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Pee-Wee's Big Adventure

Released: 1985

Genre: Comedy

Runtime: 1 hr 32 min

MPAA Rating: PG

Director: Tim Burton

Starring: Paul Reubens, Elizabeth Daily, Mark Holton, Diane Salinger

This delightful adventure follows a bizarre man-child on a cross-country search for his stolen bike. Tim Burton’s directorial debut.

The most fun I've ever had watching a movie.

Review by: MiamiMovieCritic

Added: 7 years ago

If I had to pick my favorite moment from Pee-Wee's Big Adventure, it would probably be when Pee-Wee says goodbye to the biker gang, kick-starts his new motorcycle, and crashes into the sign. That's a roll-around-on-the-floor kind of moment, and the movie is filled with them. It's simply the most fun I've ever had watching a movie.

When I was a kid, I wanted to BE Pee-Wee Herman. I wanted to live in his house and slide down a fire pole, emerging fully dressed on the floor below. I wanted a rival like the evilly rich Francis Buxton, with his swimming pool of a bathtub. And, like Francis, I wanted Pee-Wee's bike, that shiny red thing with the magic buttons. Most of all, I just wanted life to be this big, this funny, this full of possibilities.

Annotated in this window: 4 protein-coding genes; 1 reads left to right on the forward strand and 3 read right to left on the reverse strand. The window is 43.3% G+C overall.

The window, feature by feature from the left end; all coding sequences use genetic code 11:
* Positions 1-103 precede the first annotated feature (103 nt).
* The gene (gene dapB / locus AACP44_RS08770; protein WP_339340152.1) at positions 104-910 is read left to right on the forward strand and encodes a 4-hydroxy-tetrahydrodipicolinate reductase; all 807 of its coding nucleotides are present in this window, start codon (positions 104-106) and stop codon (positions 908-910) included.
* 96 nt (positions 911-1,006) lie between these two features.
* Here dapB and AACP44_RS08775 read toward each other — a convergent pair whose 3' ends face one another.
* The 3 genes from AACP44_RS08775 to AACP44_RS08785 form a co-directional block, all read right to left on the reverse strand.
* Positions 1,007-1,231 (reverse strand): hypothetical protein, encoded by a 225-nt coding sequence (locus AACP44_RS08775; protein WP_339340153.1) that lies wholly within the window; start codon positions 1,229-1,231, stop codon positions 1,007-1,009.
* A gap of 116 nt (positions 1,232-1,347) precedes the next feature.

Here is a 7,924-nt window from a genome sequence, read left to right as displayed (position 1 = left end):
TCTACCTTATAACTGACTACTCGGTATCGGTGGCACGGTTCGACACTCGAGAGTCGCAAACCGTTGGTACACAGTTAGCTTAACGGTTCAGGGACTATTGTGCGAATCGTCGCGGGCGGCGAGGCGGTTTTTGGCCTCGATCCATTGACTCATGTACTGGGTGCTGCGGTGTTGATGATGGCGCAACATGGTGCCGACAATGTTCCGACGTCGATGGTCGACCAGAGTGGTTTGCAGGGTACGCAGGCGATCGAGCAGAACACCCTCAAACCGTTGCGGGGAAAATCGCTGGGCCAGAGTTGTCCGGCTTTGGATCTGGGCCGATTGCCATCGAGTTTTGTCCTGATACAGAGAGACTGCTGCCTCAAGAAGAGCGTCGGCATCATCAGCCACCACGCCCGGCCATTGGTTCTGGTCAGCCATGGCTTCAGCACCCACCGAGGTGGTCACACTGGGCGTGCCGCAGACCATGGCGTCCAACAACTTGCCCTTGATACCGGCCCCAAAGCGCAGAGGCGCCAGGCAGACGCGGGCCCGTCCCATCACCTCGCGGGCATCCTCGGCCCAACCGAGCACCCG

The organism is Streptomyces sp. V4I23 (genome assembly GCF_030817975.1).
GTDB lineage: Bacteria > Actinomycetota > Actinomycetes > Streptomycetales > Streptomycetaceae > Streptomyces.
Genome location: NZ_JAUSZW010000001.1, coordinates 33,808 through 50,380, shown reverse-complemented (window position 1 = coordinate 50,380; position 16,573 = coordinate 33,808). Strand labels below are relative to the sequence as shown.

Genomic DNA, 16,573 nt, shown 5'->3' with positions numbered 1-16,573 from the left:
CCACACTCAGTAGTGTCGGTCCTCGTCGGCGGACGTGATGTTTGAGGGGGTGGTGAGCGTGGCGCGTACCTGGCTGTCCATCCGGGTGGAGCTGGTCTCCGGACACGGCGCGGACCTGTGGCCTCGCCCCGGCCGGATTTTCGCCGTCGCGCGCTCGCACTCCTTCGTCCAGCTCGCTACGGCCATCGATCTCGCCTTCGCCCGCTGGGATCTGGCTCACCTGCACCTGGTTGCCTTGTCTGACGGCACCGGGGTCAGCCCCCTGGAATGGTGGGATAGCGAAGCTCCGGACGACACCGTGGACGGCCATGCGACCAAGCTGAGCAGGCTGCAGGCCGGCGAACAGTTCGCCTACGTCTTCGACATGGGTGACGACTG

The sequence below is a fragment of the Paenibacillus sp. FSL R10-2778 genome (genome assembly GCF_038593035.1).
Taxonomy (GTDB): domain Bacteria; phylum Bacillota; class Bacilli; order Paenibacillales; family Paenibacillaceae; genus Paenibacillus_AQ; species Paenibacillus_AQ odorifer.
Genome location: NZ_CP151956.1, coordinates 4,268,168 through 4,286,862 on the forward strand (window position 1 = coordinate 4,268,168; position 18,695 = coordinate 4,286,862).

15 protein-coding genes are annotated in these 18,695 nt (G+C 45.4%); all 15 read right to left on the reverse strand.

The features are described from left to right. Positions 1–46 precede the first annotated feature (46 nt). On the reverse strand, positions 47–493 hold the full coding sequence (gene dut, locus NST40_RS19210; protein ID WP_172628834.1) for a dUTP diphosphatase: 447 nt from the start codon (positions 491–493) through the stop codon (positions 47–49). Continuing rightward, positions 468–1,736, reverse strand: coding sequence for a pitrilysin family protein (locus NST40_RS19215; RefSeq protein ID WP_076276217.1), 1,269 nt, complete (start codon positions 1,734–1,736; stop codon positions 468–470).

It was a masterstroke on the part of Paul Reubens to handpick Tim Burton to direct. This is Burton's first feature film, and his darkly comedic, iconoclastic style seems to have emerged from the womb fully formed. Parts of the film are genuinely scary, like when Pee-Wee's bike gets stolen and the mechanical clown laughs at him, or when Large Marge's face explodes in a moment of ghoulish fright. But mostly it's just hilarious.

I can pretty much quote this entire movie. I love the meeting that Pee-Wee calls after the bike gets stolen, where he chastises one of his friends for interrupting ("Is this something you can share with the rest of us, Amazing Larry?"). I love that Pee-Wee thinks there's a basement in the Alamo. I love the hobo he meets while riding the rails, and their endless medley of horrible American folk songs. And I love the movie-within-a-movie, where Pee-Wee can't stop looking at the camera or mouthing along to everyone else's lines. Why aren't there more movies like this? Is it that hard to make a movie with this much imagination and playfulness? Judging by Big Top Pee-Wee, the terrible sequel that Burton took no part in, apparently it is.